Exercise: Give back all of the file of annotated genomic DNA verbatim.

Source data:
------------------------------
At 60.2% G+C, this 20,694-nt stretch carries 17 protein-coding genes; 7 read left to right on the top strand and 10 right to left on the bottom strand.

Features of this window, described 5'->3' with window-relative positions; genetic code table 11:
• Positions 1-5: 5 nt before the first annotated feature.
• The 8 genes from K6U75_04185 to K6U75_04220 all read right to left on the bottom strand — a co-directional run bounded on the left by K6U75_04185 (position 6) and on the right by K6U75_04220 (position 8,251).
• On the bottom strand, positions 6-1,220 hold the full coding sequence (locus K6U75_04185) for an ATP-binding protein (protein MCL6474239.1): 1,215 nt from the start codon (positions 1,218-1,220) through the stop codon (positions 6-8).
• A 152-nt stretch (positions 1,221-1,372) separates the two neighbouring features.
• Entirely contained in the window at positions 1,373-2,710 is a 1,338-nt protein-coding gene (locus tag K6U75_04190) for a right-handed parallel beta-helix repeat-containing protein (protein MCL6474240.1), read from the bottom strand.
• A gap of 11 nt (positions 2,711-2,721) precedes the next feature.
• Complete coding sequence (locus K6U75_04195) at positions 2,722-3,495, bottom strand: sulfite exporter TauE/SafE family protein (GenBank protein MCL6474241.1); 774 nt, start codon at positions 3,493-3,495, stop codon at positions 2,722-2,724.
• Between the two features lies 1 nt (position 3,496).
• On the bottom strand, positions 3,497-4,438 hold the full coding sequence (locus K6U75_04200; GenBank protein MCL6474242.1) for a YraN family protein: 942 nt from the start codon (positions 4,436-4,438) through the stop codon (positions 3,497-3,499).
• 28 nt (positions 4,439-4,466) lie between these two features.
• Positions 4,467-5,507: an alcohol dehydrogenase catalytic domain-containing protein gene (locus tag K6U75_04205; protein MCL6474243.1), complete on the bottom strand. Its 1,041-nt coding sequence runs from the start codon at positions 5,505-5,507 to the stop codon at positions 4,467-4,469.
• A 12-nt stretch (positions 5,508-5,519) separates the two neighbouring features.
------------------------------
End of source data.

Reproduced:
At 60.2% G+C, this 20,694-nt stretch carries 17 protein-coding genes; 7 read left to right on the top strand and 10 right to left on the bottom strand.

Features of this window, described 5'->3' with window-relative positions; genetic code table 11:
• Positions 1-5: 5 nt before the first annotated feature.
• The 8 genes from K6U75_04185 to K6U75_04220 all read right to left on the bottom strand — a co-directional run bounded on the left by K6U75_04185 (position 6) and on the right by K6U75_04220 (position 8,251).
• On the bottom strand, positions 6-1,220 hold the full coding sequence (locus K6U75_04185) for an ATP-binding protein (protein MCL6474239.1): 1,215 nt from the start codon (positions 1,218-1,220) through the stop codon (positions 6-8).
• A 152-nt stretch (positions 1,221-1,372) separates the two neighbouring features.
• Entirely contained in the window at positions 1,373-2,710 is a 1,338-nt protein-coding gene (locus tag K6U75_04190) for a right-handed parallel beta-helix repeat-containing protein (protein MCL6474240.1), read from the bottom strand.
• A gap of 11 nt (positions 2,711-2,721) precedes the next feature.
• Complete coding sequence (locus K6U75_04195) at positions 2,722-3,495, bottom strand: sulfite exporter TauE/SafE family protein (GenBank protein MCL6474241.1); 774 nt, start codon at positions 3,493-3,495, stop codon at positions 2,722-2,724.
• Between the two features lies 1 nt (position 3,496).
• On the bottom strand, positions 3,497-4,438 hold the full coding sequence (locus K6U75_04200; GenBank protein MCL6474242.1) for a YraN family protein: 942 nt from the start codon (positions 4,436-4,438) through the stop codon (positions 3,497-3,499).
• 28 nt (positions 4,439-4,466) lie between these two features.
• Positions 4,467-5,507: an alcohol dehydrogenase catalytic domain-containing protein gene (locus tag K6U75_04205; protein MCL6474243.1), complete on the bottom strand. Its 1,041-nt coding sequence runs from the start codon at positions 5,505-5,507 to the stop codon at positions 4,467-4,469.
• A 12-nt stretch (positions 5,508-5,519) separates the two neighbouring features.